Presentation Skills? Seriously? (Part Eight)

Article Index


Stories can be the starting point for the consideration of serious issues that speak to us in a personal and powerful way. Think of your favourite fairy tale and how you felt the first time you were told that story. Consider your feelings and reasons for listening to it again and again. Similarly think of how long this particular story has stayed in your memory.

Part of the storyteller’s duty is to create similar emotions to his listeners. 

Tip #6: Working with the story characteristics

Read the accident report and complete the following table adding as many details about each of the story characteristics. Consider suitability and effectiveness.


1 Character   Physical description, Personality, Nationality, Social/ Educational background, etc.
2 Setting   Time (year, month, day), Place (location), Surroundings (landmarks), Season, Weather, etc. 
3 Plot Main events, Secondary events, Timeline (Before, During, After), Actions, Ending 
4 Conflict  Internal (between the character and his thoughts), External (between different characters) 
5 Theme  Central idea, Belief(s), etc. 

Tip #7: Working with emotions

Consider the accident report above. What are the main issues that arise? Which ones affect the characters? Which ones affect or should affect the audience of your story? Think of courage, responsibility, carelessness, honesty, calmness, etc.

Voice and Sounds

A storyteller can use his voice to add a dramatic effect to his presentation, to make the delivery of the story more interesting and engaging. The presenter’s voice is a simple, yet a very effective way to personalize the story, to help the audience understand the context.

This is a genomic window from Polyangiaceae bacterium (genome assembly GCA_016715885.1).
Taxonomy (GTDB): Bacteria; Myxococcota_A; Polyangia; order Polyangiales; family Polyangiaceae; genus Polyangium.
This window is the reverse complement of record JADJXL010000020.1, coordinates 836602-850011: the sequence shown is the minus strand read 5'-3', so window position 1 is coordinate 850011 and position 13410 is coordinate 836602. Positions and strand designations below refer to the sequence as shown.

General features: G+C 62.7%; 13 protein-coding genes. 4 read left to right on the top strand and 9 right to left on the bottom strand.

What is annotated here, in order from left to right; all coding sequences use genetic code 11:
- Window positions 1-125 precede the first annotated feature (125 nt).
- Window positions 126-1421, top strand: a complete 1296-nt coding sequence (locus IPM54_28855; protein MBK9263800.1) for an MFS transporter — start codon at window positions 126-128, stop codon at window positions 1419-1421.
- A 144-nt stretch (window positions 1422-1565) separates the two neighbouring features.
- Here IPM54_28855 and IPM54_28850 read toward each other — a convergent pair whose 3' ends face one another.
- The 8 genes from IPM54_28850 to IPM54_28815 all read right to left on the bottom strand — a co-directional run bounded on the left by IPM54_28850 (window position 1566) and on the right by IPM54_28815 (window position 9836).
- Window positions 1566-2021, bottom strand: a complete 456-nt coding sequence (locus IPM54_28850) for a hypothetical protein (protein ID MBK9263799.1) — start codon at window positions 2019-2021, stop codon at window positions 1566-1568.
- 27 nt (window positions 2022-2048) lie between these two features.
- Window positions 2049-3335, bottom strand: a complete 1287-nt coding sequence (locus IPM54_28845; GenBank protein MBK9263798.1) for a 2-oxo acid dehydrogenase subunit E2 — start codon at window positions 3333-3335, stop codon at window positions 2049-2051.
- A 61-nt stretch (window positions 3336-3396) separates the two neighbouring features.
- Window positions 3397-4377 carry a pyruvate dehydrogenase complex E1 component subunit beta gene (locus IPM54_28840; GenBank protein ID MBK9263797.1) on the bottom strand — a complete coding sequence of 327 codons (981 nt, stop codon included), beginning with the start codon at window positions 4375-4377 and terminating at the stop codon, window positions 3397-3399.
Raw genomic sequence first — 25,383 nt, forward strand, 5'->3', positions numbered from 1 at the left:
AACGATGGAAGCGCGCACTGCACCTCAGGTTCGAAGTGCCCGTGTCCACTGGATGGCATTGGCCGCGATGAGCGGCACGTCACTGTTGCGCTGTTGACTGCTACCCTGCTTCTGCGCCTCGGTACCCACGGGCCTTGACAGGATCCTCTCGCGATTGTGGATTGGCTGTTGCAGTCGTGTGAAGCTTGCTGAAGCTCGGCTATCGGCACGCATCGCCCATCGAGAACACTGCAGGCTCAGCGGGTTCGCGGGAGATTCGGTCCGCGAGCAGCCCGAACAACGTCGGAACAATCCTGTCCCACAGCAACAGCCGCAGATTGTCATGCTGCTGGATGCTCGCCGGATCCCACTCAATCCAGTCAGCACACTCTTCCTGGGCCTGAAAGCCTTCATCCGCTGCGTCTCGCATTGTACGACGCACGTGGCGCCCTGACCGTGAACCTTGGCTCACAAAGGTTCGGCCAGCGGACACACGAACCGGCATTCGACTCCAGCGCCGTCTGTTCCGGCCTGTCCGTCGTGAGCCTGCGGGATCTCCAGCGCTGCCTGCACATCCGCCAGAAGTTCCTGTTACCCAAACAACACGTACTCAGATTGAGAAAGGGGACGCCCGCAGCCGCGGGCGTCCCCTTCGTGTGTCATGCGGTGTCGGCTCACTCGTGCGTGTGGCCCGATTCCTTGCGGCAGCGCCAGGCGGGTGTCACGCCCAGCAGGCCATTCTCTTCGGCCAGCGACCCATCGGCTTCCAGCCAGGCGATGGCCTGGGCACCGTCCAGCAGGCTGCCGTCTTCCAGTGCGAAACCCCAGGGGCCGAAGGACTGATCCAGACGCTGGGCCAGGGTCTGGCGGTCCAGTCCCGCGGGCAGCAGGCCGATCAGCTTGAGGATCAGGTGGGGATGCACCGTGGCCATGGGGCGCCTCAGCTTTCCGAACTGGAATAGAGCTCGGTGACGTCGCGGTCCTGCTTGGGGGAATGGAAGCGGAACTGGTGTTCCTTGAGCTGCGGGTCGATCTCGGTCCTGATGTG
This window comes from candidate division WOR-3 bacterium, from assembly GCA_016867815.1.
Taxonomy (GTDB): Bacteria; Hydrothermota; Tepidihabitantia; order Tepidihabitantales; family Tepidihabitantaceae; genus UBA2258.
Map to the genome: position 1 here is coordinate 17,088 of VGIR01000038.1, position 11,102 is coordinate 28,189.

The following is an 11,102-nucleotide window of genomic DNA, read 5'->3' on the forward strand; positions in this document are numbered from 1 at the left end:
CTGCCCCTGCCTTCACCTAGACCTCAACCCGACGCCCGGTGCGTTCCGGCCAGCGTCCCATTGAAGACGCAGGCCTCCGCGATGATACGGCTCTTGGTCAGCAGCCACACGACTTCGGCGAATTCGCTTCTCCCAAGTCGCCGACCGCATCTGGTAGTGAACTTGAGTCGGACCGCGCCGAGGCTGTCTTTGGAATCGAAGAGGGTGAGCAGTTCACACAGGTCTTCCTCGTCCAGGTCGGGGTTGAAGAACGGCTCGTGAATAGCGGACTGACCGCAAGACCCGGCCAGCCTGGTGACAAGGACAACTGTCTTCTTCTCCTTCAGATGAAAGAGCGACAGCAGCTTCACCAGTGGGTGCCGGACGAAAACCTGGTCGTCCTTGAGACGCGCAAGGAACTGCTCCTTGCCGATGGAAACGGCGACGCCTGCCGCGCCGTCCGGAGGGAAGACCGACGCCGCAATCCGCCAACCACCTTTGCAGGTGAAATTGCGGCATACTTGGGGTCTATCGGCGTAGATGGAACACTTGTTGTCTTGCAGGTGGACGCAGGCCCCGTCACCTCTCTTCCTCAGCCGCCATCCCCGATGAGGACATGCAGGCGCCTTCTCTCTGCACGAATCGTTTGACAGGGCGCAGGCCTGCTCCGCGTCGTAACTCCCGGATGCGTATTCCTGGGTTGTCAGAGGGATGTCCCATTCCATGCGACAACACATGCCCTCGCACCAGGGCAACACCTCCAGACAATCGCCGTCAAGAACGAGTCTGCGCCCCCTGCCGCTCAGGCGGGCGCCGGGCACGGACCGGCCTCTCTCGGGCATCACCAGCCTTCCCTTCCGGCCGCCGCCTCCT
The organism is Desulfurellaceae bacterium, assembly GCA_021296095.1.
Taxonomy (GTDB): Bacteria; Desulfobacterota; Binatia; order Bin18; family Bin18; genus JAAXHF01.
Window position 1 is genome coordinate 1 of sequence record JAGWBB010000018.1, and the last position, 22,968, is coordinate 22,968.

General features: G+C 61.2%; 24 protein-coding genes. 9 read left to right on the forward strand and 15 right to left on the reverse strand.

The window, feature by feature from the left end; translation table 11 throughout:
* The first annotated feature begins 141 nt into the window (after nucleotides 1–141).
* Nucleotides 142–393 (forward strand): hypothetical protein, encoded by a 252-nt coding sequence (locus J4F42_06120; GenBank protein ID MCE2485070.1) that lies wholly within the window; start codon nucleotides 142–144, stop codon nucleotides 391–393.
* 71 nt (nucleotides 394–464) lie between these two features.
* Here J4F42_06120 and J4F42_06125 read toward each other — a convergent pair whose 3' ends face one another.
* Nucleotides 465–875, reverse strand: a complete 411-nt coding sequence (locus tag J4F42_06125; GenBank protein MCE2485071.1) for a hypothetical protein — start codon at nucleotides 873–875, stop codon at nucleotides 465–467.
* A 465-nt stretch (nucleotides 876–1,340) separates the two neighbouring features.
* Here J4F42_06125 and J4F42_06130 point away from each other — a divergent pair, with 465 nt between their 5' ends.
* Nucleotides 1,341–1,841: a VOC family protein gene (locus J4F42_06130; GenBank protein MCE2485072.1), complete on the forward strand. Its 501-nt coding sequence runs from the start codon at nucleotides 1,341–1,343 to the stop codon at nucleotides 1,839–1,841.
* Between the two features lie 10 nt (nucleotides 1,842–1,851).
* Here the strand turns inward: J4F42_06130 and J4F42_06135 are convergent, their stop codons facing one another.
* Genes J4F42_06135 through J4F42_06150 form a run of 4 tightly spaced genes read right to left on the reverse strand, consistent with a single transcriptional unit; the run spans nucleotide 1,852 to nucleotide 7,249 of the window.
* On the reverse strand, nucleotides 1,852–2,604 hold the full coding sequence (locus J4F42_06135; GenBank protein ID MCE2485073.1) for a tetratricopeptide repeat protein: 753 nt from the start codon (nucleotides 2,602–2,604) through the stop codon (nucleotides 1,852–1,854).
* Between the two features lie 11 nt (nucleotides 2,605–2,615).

In a digital environment, the presenter can use additional sound effects, music or other sounds that support the storyline. Both narration and sound effects can be incorporated into the software used to create the digital story.

In addition, the storyteller can use a storyboard to plan and organize his story. He can create similar storyboard templates using the PowerPoint/Print Handouts function. As a rule of thumb, he needs to remember that six frames allow for approximately a 2 minute narration. The total length of the story will depend on the length of the narration and the length of the video and audio files.

Tip #8: Complete your storyboard
Complete the example below with the images and sounds that you would like to use. Include transition effect that you may want to use as well as the narrative. Organise your files in folders named Frame1, Frame 2, etc. Think of what transitions would be more effective.

Tip #9: Create a presentation

Open a new presentation in PowerPoint and insert all the images and sound files that you have selected. Does the end product match your storyboard? Add transitions and run your presentation. Again, check the final product. Make any necessary changes.  


The story will definitely benefit from an economical approach. Simply put, using just enough content to tell the story without overloading the viewer with redundant information.